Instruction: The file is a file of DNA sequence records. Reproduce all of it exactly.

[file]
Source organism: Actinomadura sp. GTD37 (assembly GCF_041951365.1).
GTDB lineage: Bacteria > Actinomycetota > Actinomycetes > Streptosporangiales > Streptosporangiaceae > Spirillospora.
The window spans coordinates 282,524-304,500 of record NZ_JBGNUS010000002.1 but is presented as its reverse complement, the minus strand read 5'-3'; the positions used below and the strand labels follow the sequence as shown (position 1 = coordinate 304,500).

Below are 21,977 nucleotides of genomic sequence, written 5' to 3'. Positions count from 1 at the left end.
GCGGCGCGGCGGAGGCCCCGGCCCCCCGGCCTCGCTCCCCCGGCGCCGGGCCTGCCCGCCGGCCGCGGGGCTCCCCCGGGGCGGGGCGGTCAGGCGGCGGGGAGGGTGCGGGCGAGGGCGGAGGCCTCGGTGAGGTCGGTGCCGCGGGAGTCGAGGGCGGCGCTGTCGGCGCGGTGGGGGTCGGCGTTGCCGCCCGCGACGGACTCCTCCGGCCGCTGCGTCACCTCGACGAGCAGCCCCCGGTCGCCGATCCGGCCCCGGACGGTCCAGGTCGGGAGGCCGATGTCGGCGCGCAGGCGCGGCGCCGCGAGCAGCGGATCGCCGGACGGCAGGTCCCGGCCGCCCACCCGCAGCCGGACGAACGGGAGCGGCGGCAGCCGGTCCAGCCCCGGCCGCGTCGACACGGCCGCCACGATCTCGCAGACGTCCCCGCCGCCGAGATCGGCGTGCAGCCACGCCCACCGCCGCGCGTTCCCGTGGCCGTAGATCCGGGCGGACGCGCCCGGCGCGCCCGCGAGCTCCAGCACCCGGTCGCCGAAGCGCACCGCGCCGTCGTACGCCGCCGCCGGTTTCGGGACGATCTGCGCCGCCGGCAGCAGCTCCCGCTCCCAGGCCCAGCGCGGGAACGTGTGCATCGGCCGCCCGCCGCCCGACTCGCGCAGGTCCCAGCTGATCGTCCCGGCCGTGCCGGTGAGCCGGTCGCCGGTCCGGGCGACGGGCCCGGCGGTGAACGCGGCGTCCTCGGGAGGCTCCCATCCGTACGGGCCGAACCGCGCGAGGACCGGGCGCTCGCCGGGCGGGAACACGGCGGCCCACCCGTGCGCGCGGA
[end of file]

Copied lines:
Source organism: Actinomadura sp. GTD37 (assembly GCF_041951365.1).
GTDB lineage: Bacteria > Actinomycetota > Actinomycetes > Streptosporangiales > Streptosporangiaceae > Spirillospora.
The window spans coordinates 282,524-304,500 of record NZ_JBGNUS010000002.1 but is presented as its reverse complement, the minus strand read 5'-3'; the positions used below and the strand labels follow the sequence as shown (position 1 = coordinate 304,500).

Below are 21,977 nucleotides of genomic sequence, written 5' to 3'. Positions count from 1 at the left end.
GCGGCGCGGCGGAGGCCCCGGCCCCCCGGCCTCGCTCCCCCGGCGCCGGGCCTGCCCGCCGGCCGCGGGGCTCCCCCGGGGCGGGGCGGTCAGGCGGCGGGGAGGGTGCGGGCGAGGGCGGAGGCCTCGGTGAGGTCGGTGCCGCGGGAGTCGAGGGCGGCGCTGTCGGCGCGGTGGGGGTCGGCGTTGCCGCCCGCGACGGACTCCTCCGGCCGCTGCGTCACCTCGACGAGCAGCCCCCGGTCGCCGATCCGGCCCCGGACGGTCCAGGTCGGGAGGCCGATGTCGGCGCGCAGGCGCGGCGCCGCGAGCAGCGGATCGCCGGACGGCAGGTCCCGGCCGCCCACCCGCAGCCGGACGAACGGGAGCGGCGGCAGCCGGTCCAGCCCCGGCCGCGTCGACACGGCCGCCACGATCTCGCAGACGTCCCCGCCGCCGAGATCGGCGTGCAGCCACGCCCACCGCCGCGCGTTCCCGTGGCCGTAGATCCGGGCGGACGCGCCCGGCGCGCCCGCGAGCTCCAGCACCCGGTCGCCGAAGCGCACCGCGCCGTCGTACGCCGCCGCCGGTTTCGGGACGATCTGCGCCGCCGGCAGCAGCTCCCGCTCCCAGGCCCAGCGCGGGAACGTGTGCATCGGCCGCCCGCCGCCCGACTCGCGCAGGTCCCAGCTGATCGTCCCGGCCGTGCCGGTGAGCCGGTCGCCGGTCCGGGCGACGGGCCCGGCGGTGAACGCGGCGTCCTCGGGAGGCTCCCATCCGTACGGGCCGAACCGCGCGAGGACCGGGCGCTCGCCGGGCGGGAACACGGCGGCCCACCCGTGCGCGCGGA